Tarred cloth tape is used in electrical work, so it is usually available where electrical supplies are sold. However, polyester cloth, such as a bed sheet, pillow case or shirt, can also be substituted for tape by cutting it into ¾in strips and coating it with petroleum jelly, anhydrous lanolin (available at drug stores) or pine tar (available at horse chandleries or where traditional boat-building supplies are sold).
Number 9 twine is commonly found in hardware stores and fishing supply houses. Twine and even thread for sail work can also be had by unwinding 5/8in or ¾in three-strand rope into its component parts: strands, yarns, threads, and if necessary, filaments.
Other than using hefty enough thread or twine for the job to begin with, other alternatives to having strong-enough stitching include: doubling or re-doubling the thread or the twine in the needle; threading more than one strand through the needle; and continuing the stitching round and round, using the same needle’s holes until sufficient stitches have accumulated to provide the required strength.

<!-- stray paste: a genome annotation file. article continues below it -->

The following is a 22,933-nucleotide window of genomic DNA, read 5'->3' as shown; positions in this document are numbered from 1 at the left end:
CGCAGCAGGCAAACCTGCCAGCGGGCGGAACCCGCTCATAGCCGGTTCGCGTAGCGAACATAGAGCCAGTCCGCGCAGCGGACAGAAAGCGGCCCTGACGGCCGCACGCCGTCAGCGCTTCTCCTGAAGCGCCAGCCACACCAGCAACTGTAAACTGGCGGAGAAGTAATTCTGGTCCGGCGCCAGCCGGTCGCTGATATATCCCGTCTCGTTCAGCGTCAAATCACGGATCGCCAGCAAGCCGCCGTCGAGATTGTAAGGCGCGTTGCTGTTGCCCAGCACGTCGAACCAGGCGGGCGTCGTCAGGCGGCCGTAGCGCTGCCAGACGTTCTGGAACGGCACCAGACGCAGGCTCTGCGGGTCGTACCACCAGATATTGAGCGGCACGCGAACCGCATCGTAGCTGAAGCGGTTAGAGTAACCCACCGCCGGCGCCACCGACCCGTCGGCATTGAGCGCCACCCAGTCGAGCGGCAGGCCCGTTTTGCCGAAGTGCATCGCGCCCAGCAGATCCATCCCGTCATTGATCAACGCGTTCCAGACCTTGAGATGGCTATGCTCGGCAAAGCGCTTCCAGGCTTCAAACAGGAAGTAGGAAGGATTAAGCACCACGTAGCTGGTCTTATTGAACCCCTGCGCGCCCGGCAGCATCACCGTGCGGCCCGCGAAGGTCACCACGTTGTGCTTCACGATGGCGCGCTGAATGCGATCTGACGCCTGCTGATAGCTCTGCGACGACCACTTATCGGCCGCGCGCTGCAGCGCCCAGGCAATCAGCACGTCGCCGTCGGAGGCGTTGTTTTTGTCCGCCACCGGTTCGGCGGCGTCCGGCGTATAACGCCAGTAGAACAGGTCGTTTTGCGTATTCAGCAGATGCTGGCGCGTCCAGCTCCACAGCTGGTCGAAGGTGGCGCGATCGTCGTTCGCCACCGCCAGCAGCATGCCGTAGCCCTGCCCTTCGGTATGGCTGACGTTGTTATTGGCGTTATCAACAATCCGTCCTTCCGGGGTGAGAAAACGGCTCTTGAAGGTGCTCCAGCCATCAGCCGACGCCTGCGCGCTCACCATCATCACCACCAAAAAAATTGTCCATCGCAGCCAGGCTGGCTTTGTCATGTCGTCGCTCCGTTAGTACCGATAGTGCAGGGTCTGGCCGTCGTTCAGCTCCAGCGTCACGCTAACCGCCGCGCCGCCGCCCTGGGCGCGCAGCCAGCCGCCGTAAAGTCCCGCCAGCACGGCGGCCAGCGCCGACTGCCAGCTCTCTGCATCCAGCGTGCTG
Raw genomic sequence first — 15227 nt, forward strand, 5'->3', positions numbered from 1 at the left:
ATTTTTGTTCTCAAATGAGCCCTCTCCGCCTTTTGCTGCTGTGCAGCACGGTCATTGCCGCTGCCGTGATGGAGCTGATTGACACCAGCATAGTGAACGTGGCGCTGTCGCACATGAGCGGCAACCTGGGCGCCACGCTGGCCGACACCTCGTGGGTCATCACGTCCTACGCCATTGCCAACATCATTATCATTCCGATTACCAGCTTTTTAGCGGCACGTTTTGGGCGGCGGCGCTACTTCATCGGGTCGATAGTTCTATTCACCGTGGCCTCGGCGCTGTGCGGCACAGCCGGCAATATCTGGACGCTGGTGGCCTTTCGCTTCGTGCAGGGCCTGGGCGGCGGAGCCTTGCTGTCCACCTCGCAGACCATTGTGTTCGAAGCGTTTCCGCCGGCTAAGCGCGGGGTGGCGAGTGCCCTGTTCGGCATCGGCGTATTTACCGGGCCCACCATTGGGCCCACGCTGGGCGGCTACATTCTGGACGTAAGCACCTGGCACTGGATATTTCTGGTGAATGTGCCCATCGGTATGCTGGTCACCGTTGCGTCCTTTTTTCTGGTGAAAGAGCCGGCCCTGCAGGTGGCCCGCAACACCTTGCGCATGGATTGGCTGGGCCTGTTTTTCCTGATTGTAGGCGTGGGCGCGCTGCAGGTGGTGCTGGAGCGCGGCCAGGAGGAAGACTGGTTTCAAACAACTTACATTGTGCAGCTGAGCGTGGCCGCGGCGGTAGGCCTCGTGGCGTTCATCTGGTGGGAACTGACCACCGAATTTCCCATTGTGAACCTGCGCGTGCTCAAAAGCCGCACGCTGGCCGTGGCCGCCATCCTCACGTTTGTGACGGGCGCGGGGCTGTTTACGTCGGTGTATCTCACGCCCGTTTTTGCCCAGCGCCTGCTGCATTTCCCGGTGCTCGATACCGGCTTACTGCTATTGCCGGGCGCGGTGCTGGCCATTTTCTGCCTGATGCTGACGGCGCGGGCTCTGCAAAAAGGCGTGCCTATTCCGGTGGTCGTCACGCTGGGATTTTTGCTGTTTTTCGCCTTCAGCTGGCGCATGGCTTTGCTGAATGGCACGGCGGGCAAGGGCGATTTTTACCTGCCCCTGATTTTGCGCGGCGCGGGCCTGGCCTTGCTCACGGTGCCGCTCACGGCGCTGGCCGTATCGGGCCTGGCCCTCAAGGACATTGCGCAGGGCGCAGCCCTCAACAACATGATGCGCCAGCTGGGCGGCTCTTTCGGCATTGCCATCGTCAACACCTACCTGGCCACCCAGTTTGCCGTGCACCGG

Though some professional sailmakers say it’s not necessary to pre-punch needle holes, many amateurs will likely find that this is not so. A sewing awl can minimize the need to pre-punch needle holes, but it can also run into thicknesses that will defeat it. Be sure to keep your needles sharp.
If you need to pre-punch needle holes, the right tools will help. The most practical of these are an awl and hammer, with a backing block to protect the deck or sole. Other possibilities include a small-diameter hole punch, a small diameter drill bit, or a heated needle that can used to melt through the material.